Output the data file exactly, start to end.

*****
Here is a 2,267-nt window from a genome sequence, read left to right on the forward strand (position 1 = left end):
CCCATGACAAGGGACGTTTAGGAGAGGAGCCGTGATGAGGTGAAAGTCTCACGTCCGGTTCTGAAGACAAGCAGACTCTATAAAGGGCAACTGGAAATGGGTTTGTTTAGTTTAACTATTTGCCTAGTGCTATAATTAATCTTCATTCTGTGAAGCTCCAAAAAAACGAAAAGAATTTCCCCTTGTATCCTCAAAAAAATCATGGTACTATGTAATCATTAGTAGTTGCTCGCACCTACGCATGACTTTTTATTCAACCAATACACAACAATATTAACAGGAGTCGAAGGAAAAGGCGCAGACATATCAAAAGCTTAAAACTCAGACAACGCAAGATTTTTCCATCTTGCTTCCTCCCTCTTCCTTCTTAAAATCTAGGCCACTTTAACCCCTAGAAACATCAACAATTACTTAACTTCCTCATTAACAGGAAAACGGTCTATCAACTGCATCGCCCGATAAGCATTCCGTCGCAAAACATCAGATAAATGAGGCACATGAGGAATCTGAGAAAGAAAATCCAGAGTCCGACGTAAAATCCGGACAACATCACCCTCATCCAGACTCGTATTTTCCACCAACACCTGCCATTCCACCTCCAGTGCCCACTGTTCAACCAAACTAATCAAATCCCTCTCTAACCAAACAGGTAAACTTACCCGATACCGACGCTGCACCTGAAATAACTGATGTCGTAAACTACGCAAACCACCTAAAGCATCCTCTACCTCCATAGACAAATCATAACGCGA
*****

Here is a 2,267-nt window from a genome sequence, read left to right on the forward strand (position 1 = left end):
CCCATGACAAGGGACGTTTAGGAGAGGAGCCGTGATGAGGTGAAAGTCTCACGTCCGGTTCTGAAGACAAGCAGACTCTATAAAGGGCAACTGGAAATGGGTTTGTTTAGTTTAACTATTTGCCTAGTGCTATAATTAATCTTCATTCTGTGAAGCTCCAAAAAAACGAAAAGAATTTCCCCTTGTATCCTCAAAAAAATCATGGTACTATGTAATCATTAGTAGTTGCTCGCACCTACGCATGACTTTTTATTCAACCAATACACAACAATATTAACAGGAGTCGAAGGAAAAGGCGCAGACATATCAAAAGCTTAAAACTCAGACAACGCAAGATTTTTCCATCTTGCTTCCTCCCTCTTCCTTCTTAAAATCTAGGCCACTTTAACCCCTAGAAACATCAACAATTACTTAACTTCCTCATTAACAGGAAAACGGTCTATCAACTGCATCGCCCGATAAGCATTCCGTCGCAAAACATCAGATAAATGAGGCACATGAGGAATCTGAGAAAGAAAATCCAGAGTCCGACGTAAAATCCGGACAACATCACCCTCATCCAGACTCGTATTTTCCACCAACACCTGCCATTCCACCTCCAGTGCCCACTGTTCAACCAAACTAATCAAATCCCTCTCTAACCAAACAGGTAAACTTACCCGATACCGACGCTGCACCTGAAATAACTGATGTCGTAAACTACGCAAACCACCTAAAGCATCCTCTACCTCCATAGACAAATCATAACGCGA